At the time I was living in what one might call an Efficiency. I’m not quite sure what was efficient about it. I called it a one room skid row for roaches. Then, like now, I was residing on the third floor of an old rooming house type of building. (I seem to have an affinity for third floors, the tree house life.

Perhaps this is due to something aerial, bird-like, or just plain spacey in my nature.) Yes, there I was living in a third story one room roach motel with two battling cats, one of whom had a pair of broken legs.

Ah, forgot to mention that.

Since that place was so small and stuffy I often had the windows open and the windows either lacked or didn’t have the best screens. Also, since the leaky efficiency fridge and kitchen was so small I often put things on the kitchen windowsill. In fact, I should have had some inkling of danger my very first night
when I placed a gallon jug of punch on the sill and then tried to sweep, the place being so small that the broom handle collided with the jug and sent it ricocheting off somewhere into the night. (Hopefully not on to anyone’s head.) I like to think Thomas didn’t have a similar experience, but I really don’t know how he wound up falling three stories.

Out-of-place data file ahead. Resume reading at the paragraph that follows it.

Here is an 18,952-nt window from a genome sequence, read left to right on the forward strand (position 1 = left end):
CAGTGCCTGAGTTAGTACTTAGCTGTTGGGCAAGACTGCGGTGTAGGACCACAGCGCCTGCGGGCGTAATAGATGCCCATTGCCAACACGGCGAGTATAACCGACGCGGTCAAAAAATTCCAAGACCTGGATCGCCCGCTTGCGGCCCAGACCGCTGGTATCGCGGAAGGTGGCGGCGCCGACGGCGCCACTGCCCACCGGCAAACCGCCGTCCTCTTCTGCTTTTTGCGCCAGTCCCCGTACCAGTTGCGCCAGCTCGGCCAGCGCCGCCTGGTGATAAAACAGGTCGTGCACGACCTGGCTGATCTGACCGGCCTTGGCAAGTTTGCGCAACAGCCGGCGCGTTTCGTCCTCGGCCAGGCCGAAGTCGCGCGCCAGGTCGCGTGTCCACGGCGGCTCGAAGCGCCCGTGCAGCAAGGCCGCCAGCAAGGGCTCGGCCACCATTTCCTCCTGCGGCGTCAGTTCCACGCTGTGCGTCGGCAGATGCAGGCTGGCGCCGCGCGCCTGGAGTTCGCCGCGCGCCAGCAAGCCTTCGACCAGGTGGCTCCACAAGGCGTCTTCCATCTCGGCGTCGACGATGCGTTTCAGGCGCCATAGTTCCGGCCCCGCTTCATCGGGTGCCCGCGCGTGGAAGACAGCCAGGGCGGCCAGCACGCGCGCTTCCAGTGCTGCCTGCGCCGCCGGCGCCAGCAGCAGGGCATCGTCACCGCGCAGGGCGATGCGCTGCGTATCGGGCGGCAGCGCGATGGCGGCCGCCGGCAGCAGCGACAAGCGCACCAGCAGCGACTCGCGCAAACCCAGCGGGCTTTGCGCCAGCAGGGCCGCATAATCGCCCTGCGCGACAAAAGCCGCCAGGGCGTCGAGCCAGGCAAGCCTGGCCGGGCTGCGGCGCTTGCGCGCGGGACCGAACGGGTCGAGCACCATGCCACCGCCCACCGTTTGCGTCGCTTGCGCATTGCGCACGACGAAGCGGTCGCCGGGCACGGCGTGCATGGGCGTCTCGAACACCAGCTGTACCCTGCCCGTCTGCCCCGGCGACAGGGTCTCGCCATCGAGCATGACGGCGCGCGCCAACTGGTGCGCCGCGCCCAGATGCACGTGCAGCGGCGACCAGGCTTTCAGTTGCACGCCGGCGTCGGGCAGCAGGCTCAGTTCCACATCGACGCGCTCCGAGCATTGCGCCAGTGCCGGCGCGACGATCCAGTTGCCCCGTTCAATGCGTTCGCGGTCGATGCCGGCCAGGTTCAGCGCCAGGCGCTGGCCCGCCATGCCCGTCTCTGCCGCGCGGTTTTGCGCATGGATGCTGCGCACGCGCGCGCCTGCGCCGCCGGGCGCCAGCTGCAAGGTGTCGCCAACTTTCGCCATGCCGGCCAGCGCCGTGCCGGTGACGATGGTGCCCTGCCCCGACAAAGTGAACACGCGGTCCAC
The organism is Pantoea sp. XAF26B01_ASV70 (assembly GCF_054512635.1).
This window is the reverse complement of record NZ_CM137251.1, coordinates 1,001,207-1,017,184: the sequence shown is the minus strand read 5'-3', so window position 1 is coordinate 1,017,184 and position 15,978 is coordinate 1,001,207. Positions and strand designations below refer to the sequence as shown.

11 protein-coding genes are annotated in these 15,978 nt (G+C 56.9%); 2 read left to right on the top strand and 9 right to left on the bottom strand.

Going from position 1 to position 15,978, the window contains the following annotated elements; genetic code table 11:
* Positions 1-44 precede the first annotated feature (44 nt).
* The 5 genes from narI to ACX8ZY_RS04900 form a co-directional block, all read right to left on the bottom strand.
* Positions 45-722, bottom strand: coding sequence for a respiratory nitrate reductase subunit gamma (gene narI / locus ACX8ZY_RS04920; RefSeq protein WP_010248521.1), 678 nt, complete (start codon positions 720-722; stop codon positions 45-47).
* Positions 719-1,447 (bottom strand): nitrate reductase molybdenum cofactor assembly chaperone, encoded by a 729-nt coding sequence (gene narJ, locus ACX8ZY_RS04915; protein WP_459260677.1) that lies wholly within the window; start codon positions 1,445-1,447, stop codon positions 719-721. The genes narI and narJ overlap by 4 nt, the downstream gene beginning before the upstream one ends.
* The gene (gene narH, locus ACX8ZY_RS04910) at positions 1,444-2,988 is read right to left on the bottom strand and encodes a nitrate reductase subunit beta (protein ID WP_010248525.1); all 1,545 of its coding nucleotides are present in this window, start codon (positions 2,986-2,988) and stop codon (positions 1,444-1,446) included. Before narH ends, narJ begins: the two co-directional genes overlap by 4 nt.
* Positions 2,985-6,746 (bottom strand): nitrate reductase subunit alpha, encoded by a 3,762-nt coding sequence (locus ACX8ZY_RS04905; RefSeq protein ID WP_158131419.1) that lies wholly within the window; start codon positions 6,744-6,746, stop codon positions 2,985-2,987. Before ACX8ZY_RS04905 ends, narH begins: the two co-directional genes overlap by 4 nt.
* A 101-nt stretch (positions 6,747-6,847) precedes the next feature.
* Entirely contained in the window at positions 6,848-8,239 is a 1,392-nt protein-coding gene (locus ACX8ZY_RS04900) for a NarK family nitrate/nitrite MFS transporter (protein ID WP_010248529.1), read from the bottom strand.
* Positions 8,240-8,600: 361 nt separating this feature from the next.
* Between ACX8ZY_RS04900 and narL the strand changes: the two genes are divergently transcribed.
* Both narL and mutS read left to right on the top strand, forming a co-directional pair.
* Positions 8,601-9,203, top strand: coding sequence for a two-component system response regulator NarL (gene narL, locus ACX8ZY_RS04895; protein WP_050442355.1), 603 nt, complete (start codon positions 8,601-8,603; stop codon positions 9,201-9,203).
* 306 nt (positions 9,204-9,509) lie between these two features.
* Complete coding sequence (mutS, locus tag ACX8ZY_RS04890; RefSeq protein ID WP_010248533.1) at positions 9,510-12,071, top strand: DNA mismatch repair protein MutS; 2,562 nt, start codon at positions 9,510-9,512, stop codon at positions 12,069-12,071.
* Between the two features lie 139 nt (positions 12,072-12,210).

I know he did love hanging out on the roof, drawn to both sounds of children in the day school play yard next door, and to the menagerie of squirrels and pigeons who were his neighbors. Even with the screens shut he would pull and pry at them to gain access, thus Thomas either fell while in the midst of one of his antics, or one of the crotchety people in the building pushed him when he popped up in their window.

In any case, he was missing for over a day when I finally found where he dragged himself, and he was wearing two front casts at the time of his first meeting with Speedy. (You might find it of interest, or not, that the vet, who chuckled a bit when showing me Thomas’ s x-rays, comparing them to a Wily Coyote Road Runner mishap, said that in a NYC study it was cats that descended from third floor heights who usually break limbs, whereas ones who fall from higher or only second floor ones, tend to make out all right. I wondered how they got the results of that study. Were people all over NYC dropping cats out windows to test Newton’s Gravity theories?)

I guess it was a bit fortuitous that Thomas was a little incapacitated during his initial meeting with Speedy. That way he only had his back legs to bat with while his front ones were sort of mummified.